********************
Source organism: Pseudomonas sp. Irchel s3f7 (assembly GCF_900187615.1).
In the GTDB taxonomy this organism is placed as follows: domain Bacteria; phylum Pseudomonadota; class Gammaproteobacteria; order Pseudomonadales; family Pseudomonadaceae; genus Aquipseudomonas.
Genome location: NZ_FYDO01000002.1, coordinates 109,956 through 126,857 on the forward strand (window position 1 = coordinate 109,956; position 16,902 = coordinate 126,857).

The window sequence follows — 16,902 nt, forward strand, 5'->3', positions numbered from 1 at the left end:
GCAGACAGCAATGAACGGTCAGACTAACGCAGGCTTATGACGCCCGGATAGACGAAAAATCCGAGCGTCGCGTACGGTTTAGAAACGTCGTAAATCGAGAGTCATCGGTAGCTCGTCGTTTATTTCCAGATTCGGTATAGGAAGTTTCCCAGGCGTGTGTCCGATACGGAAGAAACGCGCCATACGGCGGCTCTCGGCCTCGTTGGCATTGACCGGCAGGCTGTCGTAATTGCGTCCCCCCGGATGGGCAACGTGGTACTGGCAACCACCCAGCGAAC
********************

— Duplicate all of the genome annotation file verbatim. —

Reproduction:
Source organism: Pseudomonas sp. Irchel s3f7 (assembly GCF_900187615.1).
In the GTDB taxonomy this organism is placed as follows: domain Bacteria; phylum Pseudomonadota; class Gammaproteobacteria; order Pseudomonadales; family Pseudomonadaceae; genus Aquipseudomonas.
Genome location: NZ_FYDO01000002.1, coordinates 109,956 through 126,857 on the forward strand (window position 1 = coordinate 109,956; position 16,902 = coordinate 126,857).

The window sequence follows — 16,902 nt, forward strand, 5'->3', positions numbered from 1 at the left end:
GCAGACAGCAATGAACGGTCAGACTAACGCAGGCTTATGACGCCCGGATAGACGAAAAATCCGAGCGTCGCGTACGGTTTAGAAACGTCGTAAATCGAGAGTCATCGGTAGCTCGTCGTTTATTTCCAGATTCGGTATAGGAAGTTTCCCAGGCGTGTGTCCGATACGGAAGAAACGCGCCATACGGCGGCTCTCGGCCTCGTTGGCATTGACCGGCAGGCTGTCGTAATTGCGTCCCCCCGGATGGGCAACGTGGTACTGGCAACCACCCAGCGAAC